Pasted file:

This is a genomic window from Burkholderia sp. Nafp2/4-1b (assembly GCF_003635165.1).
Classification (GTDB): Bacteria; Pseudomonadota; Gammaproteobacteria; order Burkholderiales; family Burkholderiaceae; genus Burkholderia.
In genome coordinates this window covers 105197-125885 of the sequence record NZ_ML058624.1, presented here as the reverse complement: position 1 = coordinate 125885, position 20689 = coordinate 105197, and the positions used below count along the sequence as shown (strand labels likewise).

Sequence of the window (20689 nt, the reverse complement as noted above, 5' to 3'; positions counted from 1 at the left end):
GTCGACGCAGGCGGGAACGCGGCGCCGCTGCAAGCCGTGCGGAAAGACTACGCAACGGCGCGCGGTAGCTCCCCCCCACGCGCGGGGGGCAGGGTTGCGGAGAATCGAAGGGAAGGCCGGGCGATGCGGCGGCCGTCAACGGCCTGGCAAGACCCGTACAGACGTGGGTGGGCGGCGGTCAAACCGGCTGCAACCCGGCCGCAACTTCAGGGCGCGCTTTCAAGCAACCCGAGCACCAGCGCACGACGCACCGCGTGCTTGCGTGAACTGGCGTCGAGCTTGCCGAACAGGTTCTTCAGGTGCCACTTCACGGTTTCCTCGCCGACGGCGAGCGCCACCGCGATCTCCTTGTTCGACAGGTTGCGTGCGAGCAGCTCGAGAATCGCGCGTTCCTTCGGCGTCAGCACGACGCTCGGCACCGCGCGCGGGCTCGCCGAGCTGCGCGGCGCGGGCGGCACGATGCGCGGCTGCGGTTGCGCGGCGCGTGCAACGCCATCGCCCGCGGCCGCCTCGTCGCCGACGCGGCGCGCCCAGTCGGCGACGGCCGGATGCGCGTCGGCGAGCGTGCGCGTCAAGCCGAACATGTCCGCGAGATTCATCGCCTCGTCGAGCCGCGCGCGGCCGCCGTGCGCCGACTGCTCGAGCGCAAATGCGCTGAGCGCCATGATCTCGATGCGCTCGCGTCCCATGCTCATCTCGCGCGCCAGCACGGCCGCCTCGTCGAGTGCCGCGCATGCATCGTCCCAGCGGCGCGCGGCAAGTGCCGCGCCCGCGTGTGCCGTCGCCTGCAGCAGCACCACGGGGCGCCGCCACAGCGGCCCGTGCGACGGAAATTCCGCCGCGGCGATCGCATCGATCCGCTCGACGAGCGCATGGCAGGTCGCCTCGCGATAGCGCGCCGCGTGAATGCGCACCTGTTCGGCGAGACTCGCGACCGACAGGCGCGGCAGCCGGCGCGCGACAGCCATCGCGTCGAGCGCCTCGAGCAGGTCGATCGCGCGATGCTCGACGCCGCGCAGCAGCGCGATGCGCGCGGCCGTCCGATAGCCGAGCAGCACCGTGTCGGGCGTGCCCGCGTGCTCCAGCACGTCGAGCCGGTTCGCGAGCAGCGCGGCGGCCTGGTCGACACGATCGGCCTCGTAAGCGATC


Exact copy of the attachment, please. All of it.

This is a genomic window from Burkholderia sp. Nafp2/4-1b (assembly GCF_003635165.1).
Classification (GTDB): Bacteria; Pseudomonadota; Gammaproteobacteria; order Burkholderiales; family Burkholderiaceae; genus Burkholderia.
In genome coordinates this window covers 105197-125885 of the sequence record NZ_ML058624.1, presented here as the reverse complement: position 1 = coordinate 125885, position 20689 = coordinate 105197, and the positions used below count along the sequence as shown (strand labels likewise).

Sequence of the window (20689 nt, the reverse complement as noted above, 5' to 3'; positions counted from 1 at the left end):
GTCGACGCAGGCGGGAACGCGGCGCCGCTGCAAGCCGTGCGGAAAGACTACGCAACGGCGCGCGGTAGCTCCCCCCCACGCGCGGGGGGCAGGGTTGCGGAGAATCGAAGGGAAGGCCGGGCGATGCGGCGGCCGTCAACGGCCTGGCAAGACCCGTACAGACGTGGGTGGGCGGCGGTCAAACCGGCTGCAACCCGGCCGCAACTTCAGGGCGCGCTTTCAAGCAACCCGAGCACCAGCGCACGACGCACCGCGTGCTTGCGTGAACTGGCGTCGAGCTTGCCGAACAGGTTCTTCAGGTGCCACTTCACGGTTTCCTCGCCGACGGCGAGCGCCACCGCGATCTCCTTGTTCGACAGGTTGCGTGCGAGCAGCTCGAGAATCGCGCGTTCCTTCGGCGTCAGCACGACGCTCGGCACCGCGCGCGGGCTCGCCGAGCTGCGCGGCGCGGGCGGCACGATGCGCGGCTGCGGTTGCGCGGCGCGTGCAACGCCATCGCCCGCGGCCGCCTCGTCGCCGACGCGGCGCGCCCAGTCGGCGACGGCCGGATGCGCGTCGGCGAGCGTGCGCGTCAAGCCGAACATGTCCGCGAGATTCATCGCCTCGTCGAGCCGCGCGCGGCCGCCGTGCGCCGACTGCTCGAGCGCAAATGCGCTGAGCGCCATGATCTCGATGCGCTCGCGTCCCATGCTCATCTCGCGCGCCAGCACGGCCGCCTCGTCGAGTGCCGCGCATGCATCGTCCCAGCGGCGCGCGGCAAGTGCCGCGCCCGCGTGTGCCGTCGCCTGCAGCAGCACCACGGGGCGCCGCCACAGCGGCCCGTGCGACGGAAATTCCGCCGCGGCGATCGCATCGATCCGCTCGACGAGCGCATGGCAGGTCGCCTCGCGATAGCGCGCCGCGTGAATGCGCACCTGTTCGGCGAGACTCGCGACCGACAGGCGCGGCAGCCGGCGCGCGACAGCCATCGCGTCGAGCGCCTCGAGCAGGTCGATCGCGCGATGCTCGACGCCGCGCAGCAGCGCGATGCGCGCGGCCGTCCGATAGCCGAGCAGCACCGTGTCGGGCGTGCCCGCGTGCTCCAGCACGTCGAGCCGGTTCGCGAGCAGCGCGGCGGCCTGGTCGACACGATCGGCCTCGTAAGCGATC